Or speaking of resolutions, which I wasn’t, but a Facebook post said, (Ok, so I spend a lot of time on Facebook. I have a couple of pages on which I try to post “Good News” to counteract all the bad). Anyway, the post has a dog asking the cat, “What is a New Year’s resolution?” The cat’s answer was, “It’s a To Do List for the first week in January.” Isn’t that the truth?  I’ve pretty much given up on most resolutions except for maybe this one.

But then, I read these on a blog by Ron Edmondson. He called his article “Seven New Year Resolutions which could Change the World.” Here are four of them along with some of his commentary.

“Let’s resolve to begin every day with a prayer, a smile, and a humility check.…What if we woke up every morning and began by talking to God – recognizing His power and asking Him to direct our steps, make sure our smile is our attitude, and humbly enter the world not expecting anything other than to be a blessing?

“Let’s resolve to return evil with good…. (Pray for our enemies – Donna’s commentary)

“Let’s resolve not use social media as a forum to bash others….Or even as a forum period. It divides people rather than bringing them together. Let’s resolve for a kinder, gentler Facebook…Let’s act like people – real people – may actually see what we write. And care. And, let’s post in a way which encourages and builds each other up – almost like that’s in the Bible somewhere. (Say around 1 Thessalonians 5:11)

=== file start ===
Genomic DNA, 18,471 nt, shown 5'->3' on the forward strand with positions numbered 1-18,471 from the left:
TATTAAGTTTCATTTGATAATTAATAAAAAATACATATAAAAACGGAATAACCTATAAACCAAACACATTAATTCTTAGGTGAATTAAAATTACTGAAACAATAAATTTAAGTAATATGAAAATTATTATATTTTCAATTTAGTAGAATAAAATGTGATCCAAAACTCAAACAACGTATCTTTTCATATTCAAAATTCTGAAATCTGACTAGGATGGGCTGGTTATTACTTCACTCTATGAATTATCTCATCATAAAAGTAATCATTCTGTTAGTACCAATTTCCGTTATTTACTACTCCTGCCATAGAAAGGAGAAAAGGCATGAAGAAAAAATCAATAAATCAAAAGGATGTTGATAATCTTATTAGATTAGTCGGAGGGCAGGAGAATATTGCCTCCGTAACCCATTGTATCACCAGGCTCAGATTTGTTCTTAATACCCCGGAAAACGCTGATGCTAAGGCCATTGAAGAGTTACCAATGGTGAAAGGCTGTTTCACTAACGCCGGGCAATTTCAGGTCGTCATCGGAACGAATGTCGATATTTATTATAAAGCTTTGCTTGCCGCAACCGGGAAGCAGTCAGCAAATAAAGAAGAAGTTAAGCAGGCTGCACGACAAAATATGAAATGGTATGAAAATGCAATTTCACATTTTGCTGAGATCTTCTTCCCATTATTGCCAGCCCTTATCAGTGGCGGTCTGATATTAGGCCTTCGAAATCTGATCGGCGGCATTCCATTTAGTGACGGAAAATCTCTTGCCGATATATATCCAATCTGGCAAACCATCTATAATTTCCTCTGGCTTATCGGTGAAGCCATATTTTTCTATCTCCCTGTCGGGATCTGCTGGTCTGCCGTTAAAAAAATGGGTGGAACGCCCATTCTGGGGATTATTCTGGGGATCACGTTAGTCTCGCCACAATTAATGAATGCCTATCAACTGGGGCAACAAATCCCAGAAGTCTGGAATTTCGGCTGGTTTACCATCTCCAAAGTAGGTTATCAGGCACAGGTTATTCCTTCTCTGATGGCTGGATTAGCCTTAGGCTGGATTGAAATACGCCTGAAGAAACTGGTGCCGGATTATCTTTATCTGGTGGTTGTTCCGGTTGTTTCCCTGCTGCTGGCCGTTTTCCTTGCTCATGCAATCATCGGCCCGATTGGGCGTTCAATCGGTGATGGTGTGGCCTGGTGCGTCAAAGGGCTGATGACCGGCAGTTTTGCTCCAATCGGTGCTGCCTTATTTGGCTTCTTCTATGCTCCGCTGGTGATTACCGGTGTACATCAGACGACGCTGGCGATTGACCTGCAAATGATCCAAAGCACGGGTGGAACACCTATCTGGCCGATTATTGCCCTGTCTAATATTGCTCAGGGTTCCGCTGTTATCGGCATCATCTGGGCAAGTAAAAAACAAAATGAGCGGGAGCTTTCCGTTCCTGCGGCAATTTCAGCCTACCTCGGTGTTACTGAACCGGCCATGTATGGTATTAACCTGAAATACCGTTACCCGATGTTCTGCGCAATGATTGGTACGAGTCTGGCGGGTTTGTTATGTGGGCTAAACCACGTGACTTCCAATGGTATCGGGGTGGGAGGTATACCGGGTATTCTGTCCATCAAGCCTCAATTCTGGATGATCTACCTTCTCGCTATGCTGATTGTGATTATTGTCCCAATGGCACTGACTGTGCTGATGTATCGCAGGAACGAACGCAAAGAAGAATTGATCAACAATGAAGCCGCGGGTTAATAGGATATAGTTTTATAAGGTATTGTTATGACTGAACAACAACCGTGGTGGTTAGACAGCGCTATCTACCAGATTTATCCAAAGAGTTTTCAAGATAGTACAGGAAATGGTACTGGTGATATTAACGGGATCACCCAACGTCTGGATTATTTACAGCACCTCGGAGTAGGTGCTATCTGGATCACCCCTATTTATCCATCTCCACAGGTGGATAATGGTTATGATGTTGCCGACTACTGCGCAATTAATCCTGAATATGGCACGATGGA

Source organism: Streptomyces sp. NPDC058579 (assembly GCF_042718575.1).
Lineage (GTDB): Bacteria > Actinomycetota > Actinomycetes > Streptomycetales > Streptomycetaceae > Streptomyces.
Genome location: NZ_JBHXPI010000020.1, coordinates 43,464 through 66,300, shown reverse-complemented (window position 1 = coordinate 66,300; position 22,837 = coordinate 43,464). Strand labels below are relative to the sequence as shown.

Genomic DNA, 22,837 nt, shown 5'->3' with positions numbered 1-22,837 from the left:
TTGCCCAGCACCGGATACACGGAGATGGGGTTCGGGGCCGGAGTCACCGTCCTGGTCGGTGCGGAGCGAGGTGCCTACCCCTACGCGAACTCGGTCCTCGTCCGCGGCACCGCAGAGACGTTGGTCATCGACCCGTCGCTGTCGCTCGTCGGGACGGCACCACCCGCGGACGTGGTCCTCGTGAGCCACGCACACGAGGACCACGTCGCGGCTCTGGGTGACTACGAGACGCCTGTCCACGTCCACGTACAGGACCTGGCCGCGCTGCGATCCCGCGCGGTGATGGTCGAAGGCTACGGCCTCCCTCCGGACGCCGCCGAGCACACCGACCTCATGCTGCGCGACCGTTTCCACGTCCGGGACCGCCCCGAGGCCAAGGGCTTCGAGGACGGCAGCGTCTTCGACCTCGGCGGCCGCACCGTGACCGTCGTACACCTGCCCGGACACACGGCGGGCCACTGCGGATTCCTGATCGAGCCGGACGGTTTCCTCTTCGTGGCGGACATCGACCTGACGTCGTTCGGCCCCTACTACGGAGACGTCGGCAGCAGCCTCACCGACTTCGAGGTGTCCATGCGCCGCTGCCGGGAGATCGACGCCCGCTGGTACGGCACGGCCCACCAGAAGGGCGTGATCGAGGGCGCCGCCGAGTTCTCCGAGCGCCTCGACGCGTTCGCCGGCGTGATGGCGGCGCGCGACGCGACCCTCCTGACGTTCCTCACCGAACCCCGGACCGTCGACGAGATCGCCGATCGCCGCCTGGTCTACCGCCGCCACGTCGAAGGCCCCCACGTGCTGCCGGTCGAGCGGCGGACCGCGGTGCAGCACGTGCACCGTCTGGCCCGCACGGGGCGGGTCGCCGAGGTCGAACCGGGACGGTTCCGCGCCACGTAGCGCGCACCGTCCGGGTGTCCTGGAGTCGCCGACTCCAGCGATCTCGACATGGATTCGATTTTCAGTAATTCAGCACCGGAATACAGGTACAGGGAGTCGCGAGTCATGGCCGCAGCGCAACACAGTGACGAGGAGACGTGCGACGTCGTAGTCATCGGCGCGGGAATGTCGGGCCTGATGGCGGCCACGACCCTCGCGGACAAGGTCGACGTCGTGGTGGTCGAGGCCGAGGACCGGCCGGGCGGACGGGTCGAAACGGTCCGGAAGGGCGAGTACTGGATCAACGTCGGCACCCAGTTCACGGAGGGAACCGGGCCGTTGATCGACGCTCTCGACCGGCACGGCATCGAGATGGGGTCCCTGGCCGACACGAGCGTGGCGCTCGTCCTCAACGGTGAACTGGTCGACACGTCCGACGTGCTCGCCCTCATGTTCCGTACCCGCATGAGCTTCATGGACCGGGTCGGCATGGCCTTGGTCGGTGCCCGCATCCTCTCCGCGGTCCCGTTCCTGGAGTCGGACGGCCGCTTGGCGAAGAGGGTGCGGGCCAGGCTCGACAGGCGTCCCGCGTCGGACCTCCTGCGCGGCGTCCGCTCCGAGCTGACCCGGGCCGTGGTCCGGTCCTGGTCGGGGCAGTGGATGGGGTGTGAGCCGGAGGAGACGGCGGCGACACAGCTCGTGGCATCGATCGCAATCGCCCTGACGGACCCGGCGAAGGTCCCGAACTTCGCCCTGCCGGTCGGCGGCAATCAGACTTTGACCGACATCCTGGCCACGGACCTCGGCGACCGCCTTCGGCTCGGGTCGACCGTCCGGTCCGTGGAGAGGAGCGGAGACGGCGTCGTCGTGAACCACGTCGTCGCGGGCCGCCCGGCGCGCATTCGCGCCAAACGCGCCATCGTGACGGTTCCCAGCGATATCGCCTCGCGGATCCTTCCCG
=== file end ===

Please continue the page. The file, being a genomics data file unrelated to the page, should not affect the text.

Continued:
“Let’s resolve to listen more than we speak. Ouch – if needed! It’s hard to value others when we are doing all the talking. It’s also hard to hear from God. It requires an act of humility when we remain silent at times we want to speak….

“Of course, ultimately the change the world needs is the Gospel, but who knows? Maybe if we change the way we treat others – including other believers – others might actually want to hear our Gospel.”

Thank you, Ron. These are New Year’s resolutions I can believe in and perhaps even do.

Because He bends down to listen, I will pray as long as I have breath. ~ Psalm 116:2




There’s still more

Today is the second day of Christmas so we are still contemplating the joy and celebrating the season.  Aren’t we?  The shepherds have left the stable but there are still ten more days to stay there and adore God who was born into human flesh to live with and in us.  But, perhaps, you have just breathed a huge sigh of relief, murmuring a silent prayer of thanksgiving to God that it is over. Maybe the tree is already at the curb or in the box.

Most of us are a bit—or even a lot—tired of all the preparations and church services, no matter how glorious, and want to rest up so we can be ready for the next holiday, New Year’s Eve and the new year.  Yes, 2015 is just a heartbeat away and then we are off again, back to normal whatever that is.